Ivany Atina Arbi and Arya Dipa, Jakarta and Bandung – Two local figures of Jayamukti village in Bekasi regency, West Java, attempted to disperse a Sunday service held privately by a family in their own home, in what many see is yet another case of religious intolerance in the province.
In a short video that went viral on social media, a man wearing kopiah, baju koko and sarong (male Muslim attire in the country) was seen entering a home while shouting that no religious services were allowed inside the building. He was accompanied by another man in a blue shirt and jeans.
The two were later identified as a local Muslim cleric and the head of the neighborhood unit (RW).
The family members seemed to try to calm the two men down by saying that it was just "a usual Sunday service", but the cleric insisted on stopping the activity.
The 30-second footage was first posted by one of the family member Arion Frederick on his Instagram account @arionsihombing, although he later removed the post. However, it has been reposted by a number of accounts as of Monday.
West Java's Religious Harmony Forum (FKUB) head Rafani Achyar confirmed the incident, saying that the Christian family had initially intended to report the cleric to the police.
"However, they decided not to file a report after the Bekasi chapter of the FKUB mediated the matter," Rafani said, adding that the two parties had agreed to consider the incident a misunderstanding.
In a series of Instagram stories, Arion also informed the public on Sunday evening that the case had been settled and ended peacefully with the help of the Bekasi Police, the country's largest Muslim organization Nahdlatul Ulama (NU) and the FKUB.
"The mediation facilitated by the Bekasi Police, NU and FKUB resulted in a good agreement. I hope we all learn something from this; to keep being tolerant of diversity," he said on Sunday evening.
"My father said this incident shouldn't have triggered hatred [among religious followers] who knew about it. Love is the best solution to all problems. Stay safe for all of us, and keep being positive. God bless."
Arion also posted a video on his Instagram with a caption saying that his family had accepted the apologies conveyed by the local cleric, who had promised that such an incident would not happen again in the future.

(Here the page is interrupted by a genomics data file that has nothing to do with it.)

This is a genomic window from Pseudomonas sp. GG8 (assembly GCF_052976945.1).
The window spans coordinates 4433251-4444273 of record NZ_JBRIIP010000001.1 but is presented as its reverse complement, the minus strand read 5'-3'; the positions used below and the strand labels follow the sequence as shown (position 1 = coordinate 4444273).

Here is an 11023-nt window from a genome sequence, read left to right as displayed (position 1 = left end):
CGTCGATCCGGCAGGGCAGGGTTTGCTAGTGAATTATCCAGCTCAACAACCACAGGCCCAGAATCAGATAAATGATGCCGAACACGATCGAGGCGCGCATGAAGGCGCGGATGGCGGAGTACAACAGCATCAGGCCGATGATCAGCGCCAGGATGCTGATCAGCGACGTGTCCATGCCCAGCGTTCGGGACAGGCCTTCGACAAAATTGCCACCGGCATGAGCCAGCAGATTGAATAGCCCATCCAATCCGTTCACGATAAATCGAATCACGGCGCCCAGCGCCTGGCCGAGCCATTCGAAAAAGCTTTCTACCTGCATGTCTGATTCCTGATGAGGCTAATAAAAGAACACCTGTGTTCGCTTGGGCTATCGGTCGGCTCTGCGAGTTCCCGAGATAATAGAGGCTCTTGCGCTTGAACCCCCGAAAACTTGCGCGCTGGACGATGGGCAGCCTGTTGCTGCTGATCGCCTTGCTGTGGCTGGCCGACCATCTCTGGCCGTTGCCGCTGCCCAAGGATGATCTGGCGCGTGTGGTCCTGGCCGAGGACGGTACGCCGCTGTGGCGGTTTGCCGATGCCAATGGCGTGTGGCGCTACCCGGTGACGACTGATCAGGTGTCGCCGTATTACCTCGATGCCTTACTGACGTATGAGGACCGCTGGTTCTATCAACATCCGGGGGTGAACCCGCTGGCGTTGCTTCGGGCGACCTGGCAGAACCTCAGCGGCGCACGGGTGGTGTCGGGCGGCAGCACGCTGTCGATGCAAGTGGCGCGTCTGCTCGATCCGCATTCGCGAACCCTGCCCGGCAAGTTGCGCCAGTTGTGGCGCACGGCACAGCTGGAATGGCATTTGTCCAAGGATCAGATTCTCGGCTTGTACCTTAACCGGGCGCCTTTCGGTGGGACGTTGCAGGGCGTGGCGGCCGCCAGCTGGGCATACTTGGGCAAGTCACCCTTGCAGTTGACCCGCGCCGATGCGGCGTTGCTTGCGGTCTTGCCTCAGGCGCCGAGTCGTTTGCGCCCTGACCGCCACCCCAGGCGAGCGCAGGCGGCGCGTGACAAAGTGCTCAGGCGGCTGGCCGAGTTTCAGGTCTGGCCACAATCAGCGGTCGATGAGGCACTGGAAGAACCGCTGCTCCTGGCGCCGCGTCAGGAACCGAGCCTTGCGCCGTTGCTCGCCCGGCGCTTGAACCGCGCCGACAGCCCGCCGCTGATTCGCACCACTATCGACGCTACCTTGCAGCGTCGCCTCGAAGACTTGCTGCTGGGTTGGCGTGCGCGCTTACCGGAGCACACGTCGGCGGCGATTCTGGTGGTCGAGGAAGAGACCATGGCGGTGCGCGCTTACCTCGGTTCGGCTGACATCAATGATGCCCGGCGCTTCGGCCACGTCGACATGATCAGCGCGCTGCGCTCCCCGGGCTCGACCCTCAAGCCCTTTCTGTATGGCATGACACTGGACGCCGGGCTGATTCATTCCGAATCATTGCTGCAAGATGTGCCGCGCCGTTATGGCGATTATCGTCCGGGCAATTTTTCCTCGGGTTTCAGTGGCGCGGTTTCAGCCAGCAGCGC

West Java, deemed as one of the most religiously conservative regions in the country, has repeatedly seen cases of attacks against minority religious groups, ranging from protests against the constructions of churches and Hindu temple as well as the forced sealing of mosques belonging to Muslim minority sect Ahmadiyah.
The province has repeatedly ranked as one of Indonesia's most intolerant provinces in some surveys published by a number of think-tanks.
The incident in Bekasi prompted criticism from the public, many of whom slammed the local figures for violating the right of every citizen to practice their beliefs.
West Java Governor Ridwan Kamil also deplored the incident in a comment posted in Arion's original video on Sunday.
"This should have not happened, as to worship is the right of every citizen. Besides, praying at home instead of at public spaces is encouraged during the COVID-19 pandemic," Ridwan wrote in the comment section through his official Instagram account @ridwankamil.
Bekasi regency is now among a number of areas in West Java enforcing large-scale social restrictions (PSBB) to curb the spread of the novel coronavirus, which has infected more than 740 and killed at least 62 in the province.
With the partial lockdown, schools, public spaces and offices are closed, while religious gatherings are also forbidden. Residents are told to stay, work and pray from their homes and restrict their movements to slow down the disease's transmission.
As of Monday afternoon, more than 6,700 people have been infected by COVID-19 nationwide, with at least 590 deaths.